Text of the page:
T here's a little chapel in Vence, in the South of France, that transports me in a way that the expanse of even a wondrous cathedral can't quite manage. It's designed by Matisse. When I visit, which is as often as possible, I can't stop my voice from singing. But the real show in Vence, the real performance, is not what you hear, but what you see... what Matisse called "the music of the light reflections" playing on the white Carrara marble floors. Even when you look down you feel uplifted.
This comes to mind as I think about and lose myself in the work of Theaster Gates and Sir David Adjaye. Theaster, of Chicago's South Side, and Sir David, of London by way of Accra, Ghana, traffic in the heaviest, most solid materials – steel, slate, marble, wood – but one of the most important elements in their work is actually something immaterial: light. Which brings something transcendent: illumination.
Hope can thrive in the absence of light but other things can, too, not all of them good; some do their deadliest work in the shadows
Light, by design, finds and floods its way through screens and skylights into Sir David's buildings: in the patterned reflections on the interior walls of the Stephen Lawrence Trust Centre in London; in what he calls "light chimneys" that bring the brightness down along paths he learned in North Africa. Theaster, in his work, is thinking not just about light but its absence, about communities and cultures that have been overlooked and unseen. 'If blackness has something to do with the absence of light,' he says, 'then I've been telling younger artists to do things in the absence of light. Be black about it; do things in the absence of light, so that when the light comes you can be strong enough to say yes.'
Hope can thrive in the absence of light but other things can, too, not all of them good; some do their deadliest work in the shadows. The AIDS virus is one. In the earliest days of the crisis, in places like the US and Europe, the stigma on gay men and their 'gay disease' forced them to live, and die, in darkness and despair... If society, politicians, the press saw these victims at all it was to look down on them and then, again, look away.
So isn't it miraculous, in a science-based sort of way, that 30 years later we can talk credibly about ridding the planet of this virus, about writing the ending chapter in this greatest health crisis of the last 600 years? That possibility is one of the reasons that Sir David and Theaster have teamed up with (RED), Sotheby's, Gagosian and rockstars (all of us, it is clear, are art and architectural groupies). But there's another reason they've come on board, which is that these two artists and all the others whose pieces will be sold in this auction share a sense of jeopardy; they see as I do the perverse irony that as we've gotten closer to the end of this story, the world's interest in it is slackening, and with that its support. The world is investing 20 percent less than what's needed to end the AIDS crisis by 2030. Some of these countries have stopped even making excuses.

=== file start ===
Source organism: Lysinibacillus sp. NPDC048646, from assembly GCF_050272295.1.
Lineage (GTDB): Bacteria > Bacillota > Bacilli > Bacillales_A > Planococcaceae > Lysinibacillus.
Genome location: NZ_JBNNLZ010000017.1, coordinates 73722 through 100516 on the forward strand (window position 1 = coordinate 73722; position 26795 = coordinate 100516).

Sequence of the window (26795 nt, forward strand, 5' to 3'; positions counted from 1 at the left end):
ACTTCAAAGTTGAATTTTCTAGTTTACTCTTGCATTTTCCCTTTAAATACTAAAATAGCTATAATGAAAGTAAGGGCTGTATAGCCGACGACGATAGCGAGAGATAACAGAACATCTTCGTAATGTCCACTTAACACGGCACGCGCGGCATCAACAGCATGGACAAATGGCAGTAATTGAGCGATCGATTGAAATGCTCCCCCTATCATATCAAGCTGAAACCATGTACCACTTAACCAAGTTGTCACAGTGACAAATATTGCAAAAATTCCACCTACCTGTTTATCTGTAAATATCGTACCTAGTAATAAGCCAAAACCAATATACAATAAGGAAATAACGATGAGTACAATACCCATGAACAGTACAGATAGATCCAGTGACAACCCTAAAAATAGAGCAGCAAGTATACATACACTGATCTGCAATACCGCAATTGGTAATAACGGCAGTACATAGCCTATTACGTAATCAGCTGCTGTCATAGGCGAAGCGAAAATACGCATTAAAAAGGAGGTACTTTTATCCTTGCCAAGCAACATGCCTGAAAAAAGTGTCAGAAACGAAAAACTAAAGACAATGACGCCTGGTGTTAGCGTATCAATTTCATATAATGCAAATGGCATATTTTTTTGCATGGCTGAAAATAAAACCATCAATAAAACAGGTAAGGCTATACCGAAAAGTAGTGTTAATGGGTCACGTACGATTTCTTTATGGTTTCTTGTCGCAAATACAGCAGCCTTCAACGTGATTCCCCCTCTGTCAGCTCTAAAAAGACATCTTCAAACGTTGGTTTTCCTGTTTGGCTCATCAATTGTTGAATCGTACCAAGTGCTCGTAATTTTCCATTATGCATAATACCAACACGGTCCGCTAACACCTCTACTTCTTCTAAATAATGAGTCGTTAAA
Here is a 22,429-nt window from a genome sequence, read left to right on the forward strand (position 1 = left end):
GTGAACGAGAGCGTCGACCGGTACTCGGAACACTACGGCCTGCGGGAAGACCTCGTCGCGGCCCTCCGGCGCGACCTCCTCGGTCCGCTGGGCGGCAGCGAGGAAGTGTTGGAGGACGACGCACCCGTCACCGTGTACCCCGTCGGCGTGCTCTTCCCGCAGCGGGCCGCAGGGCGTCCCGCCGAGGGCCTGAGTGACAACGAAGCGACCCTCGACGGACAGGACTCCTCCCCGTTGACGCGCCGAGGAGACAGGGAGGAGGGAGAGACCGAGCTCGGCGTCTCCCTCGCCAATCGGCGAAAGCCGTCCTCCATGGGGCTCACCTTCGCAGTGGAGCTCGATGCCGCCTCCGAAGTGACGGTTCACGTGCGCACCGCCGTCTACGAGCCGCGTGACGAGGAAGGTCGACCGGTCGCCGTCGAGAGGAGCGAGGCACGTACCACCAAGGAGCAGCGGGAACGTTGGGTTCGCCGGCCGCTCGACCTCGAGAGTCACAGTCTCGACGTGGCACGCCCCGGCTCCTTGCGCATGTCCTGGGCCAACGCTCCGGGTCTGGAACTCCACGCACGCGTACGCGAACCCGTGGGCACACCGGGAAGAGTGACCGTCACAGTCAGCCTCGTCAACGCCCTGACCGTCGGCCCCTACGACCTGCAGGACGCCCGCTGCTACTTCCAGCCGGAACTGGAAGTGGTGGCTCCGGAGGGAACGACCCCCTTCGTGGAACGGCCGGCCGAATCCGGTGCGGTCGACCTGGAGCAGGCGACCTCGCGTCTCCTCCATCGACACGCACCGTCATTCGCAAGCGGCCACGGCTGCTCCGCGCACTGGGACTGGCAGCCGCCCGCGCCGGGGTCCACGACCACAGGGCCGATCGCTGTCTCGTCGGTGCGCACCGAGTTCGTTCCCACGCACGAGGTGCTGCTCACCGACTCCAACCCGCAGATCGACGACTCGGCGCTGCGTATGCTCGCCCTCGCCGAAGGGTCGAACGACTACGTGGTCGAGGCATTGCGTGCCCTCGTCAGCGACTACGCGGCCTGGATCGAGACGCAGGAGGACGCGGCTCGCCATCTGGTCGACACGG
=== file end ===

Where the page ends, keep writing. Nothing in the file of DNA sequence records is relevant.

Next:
The light these artists emit, Theaster and Sir David, can help stop AIDS from slipping back into the shadows, whether in a place like Chicago or in sub-Saharan Africa. They'll be shining that light (and giving the proceeds to the Global Fund and the Rebuild Foundation) on treatments that work, anti-retroviral treatments that save millions of lives, but that also need to save millions more, starting with the 15 million who are infected with HIV, who need ARVs, but cannot get them because they cannot afford them.
To reckon with this will take a ruthless creativity paired with the public-mindedness that both these men have in abundance. Indeed, for all his erudition and the 'Sir' affixed to his name, David Adjaye is drawn to brutal themes, tough themes, tough love, practical solutions. He builds affordable housing, and throws in a museum for kids that is really an art workshop that is really a gateway to opportunity. David Adjaye is not shy about his ambition to turn public buildings into sacred objects, to create work that 'enhances the public life,' and why should he be.
Meanwhile Theaster is approached by his city of Chicago – that magnificent if troubled city where he was born; a city where he once was (and will always be) an urban planner; a city he has seen more sides of than there are sides. And he's approached by the city because ash trees are dying by the thousands, killed by beetles; is there anything you can do with these, Theaster? And his answer is this: let's build a sawmill. Let's train people in woodworking. And let's make big heavy furniture to go in neighborhoods where lives are heavy... public furniture, which is also art, a fixture on the block, too heavy to steal.
Of course this is a man who has said that 'the craziness' in Chicago 'made my art problem bigger' and he welcomed that; it 'made the work need to do more.' And it does, in his buildings, repurposing what was once condemned, filling it with mysteries, meditations, illumination. This is a man strong enough to say yes.
Are we, though, you and me?
Not every song is a protest song, and not every work of art shouts its politics from the stoop. But every piece in this catalogue is here because their creators and curators were willing to join the fight to bring an end to AIDS, and to let in the light and make its music be heard.